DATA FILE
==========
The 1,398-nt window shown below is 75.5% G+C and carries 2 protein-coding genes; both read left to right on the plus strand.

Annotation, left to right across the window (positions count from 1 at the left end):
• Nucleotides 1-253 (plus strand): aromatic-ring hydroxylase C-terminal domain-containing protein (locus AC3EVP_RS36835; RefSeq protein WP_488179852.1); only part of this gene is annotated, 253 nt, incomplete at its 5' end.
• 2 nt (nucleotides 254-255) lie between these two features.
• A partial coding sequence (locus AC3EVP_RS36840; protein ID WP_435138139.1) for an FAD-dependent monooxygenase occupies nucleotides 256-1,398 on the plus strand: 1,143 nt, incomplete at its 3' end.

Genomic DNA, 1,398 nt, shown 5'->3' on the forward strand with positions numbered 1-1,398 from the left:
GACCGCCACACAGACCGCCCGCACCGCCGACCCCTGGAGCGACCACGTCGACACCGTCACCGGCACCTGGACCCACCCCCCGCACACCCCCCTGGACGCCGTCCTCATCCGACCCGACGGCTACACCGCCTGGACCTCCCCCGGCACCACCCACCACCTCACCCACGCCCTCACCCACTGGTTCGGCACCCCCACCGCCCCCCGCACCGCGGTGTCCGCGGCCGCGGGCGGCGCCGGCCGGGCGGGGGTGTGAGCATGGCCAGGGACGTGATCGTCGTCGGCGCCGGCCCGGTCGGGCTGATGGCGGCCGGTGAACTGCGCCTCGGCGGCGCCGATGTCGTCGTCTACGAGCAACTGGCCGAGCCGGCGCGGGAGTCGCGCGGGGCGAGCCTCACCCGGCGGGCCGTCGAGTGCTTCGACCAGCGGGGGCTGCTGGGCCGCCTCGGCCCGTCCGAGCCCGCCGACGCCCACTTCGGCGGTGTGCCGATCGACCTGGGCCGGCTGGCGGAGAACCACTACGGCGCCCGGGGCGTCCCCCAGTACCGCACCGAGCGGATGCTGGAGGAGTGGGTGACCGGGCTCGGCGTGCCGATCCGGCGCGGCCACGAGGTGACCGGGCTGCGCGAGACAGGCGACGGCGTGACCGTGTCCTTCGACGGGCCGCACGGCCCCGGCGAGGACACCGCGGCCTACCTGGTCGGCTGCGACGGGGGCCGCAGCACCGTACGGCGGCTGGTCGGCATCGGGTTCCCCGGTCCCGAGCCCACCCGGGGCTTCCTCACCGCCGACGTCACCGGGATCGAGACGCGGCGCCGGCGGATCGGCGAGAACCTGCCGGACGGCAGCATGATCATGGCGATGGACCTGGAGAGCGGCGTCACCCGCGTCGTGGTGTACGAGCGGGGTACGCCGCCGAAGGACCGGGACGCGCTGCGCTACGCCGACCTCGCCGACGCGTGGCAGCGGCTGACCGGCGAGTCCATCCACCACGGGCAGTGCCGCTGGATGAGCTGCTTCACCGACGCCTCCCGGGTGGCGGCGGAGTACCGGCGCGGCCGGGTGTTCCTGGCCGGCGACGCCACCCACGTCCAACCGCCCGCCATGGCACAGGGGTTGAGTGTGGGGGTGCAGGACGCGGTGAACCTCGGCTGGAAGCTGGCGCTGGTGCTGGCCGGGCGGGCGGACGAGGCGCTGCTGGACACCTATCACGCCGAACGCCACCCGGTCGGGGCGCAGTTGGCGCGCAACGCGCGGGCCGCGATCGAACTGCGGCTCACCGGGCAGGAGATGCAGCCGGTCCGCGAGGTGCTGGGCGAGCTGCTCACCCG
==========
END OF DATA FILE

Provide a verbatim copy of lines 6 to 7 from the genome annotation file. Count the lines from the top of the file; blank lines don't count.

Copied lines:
Genomic DNA, 1,398 nt, shown 5'->3' on the forward strand with positions numbered 1-1,398 from the left:
GACCGCCACACAGACCGCCCGCACCGCCGACCCCTGGAGCGACCACGTCGACACCGTCACCGGCACCTGGACCCACCCCCCGCACACCCCCCTGGACGCCGTCCTCATCCGACCCGACGGCTACACCGCCTGGACCTCCCCCGGCACCACCCACCACCTCACCCACGCCCTCACCCACTGGTTCGGCACCCCCACCGCCCCCCGCACCGCGGTGTCCGCGGCCGCGGGCGGCGCCGGCCGGGCGGGGGTGTGAGCATGGCCAGGGACGTGATCGTCGTCGGCGCCGGCCCGGTCGGGCTGATGGCGGCCGGTGAACTGCGCCTCGGCGGCGCCGATGTCGTCGTCTACGAGCAACTGGCCGAGCCGGCGCGGGAGTCGCGCGGGGCGAGCCTCACCCGGCGGGCCGTCGAGTGCTTCGACCAGCGGGGGCTGCTGGGCCGCCTCGGCCCGTCCGAGCCCGCCGACGCCCACTTCGGCGGTGTGCCGATCGACCTGGGCCGGCTGGCGGAGAACCACTACGGCGCCCGGGGCGTCCCCCAGTACCGCACCGAGCGGATGCTGGAGGAGTGGGTGACCGGGCTCGGCGTGCCGATCCGGCGCGGCCACGAGGTGACCGGGCTGCGCGAGACAGGCGACGGCGTGACCGTGTCCTTCGACGGGCCGCACGGCCCCGGCGAGGACACCGCGGCCTACCTGGTCGGCTGCGACGGGGGCCGCAGCACCGTACGGCGGCTGGTCGGCATCGGGTTCCCCGGTCCCGAGCCCACCCGGGGCTTCCTCACCGCCGACGTCACCGGGATCGAGACGCGGCGCCGGCGGATCGGCGAGAACCTGCCGGACGGCAGCATGATCATGGCGATGGACCTGGAGAGCGGCGTCACCCGCGTCGTGGTGTACGAGCGGGGTACGCCGCCGAAGGACCGGGACGCGCTGCGCTACGCCGACCTCGCCGACGCGTGGCAGCGGCTGACCGGCGAGTCCATCCACCACGGGCAGTGCCGCTGGATGAGCTGCTTCACCGACGCCTCCCGGGTGGCGGCGGAGTACCGGCGCGGCCGGGTGTTCCTGGCCGGCGACGCCACCCACGTCCAACCGCCCGCCATGGCACAGGGGTTGAGTGTGGGGGTGCAGGACGCGGTGAACCTCGGCTGGAAGCTGGCGCTGGTGCTGGCCGGGCGGGCGGACGAGGCGCTGCTGGACACCTATCACGCCGAACGCCACCCGGTCGGGGCGCAGTTGGCGCGCAACGCGCGGGCCGCGATCGAACTGCGGCTCACCGGGCAGGAGATGCAGCCGGTCCGCGAGGTGCTGGGCGAGCTGCTCACCCG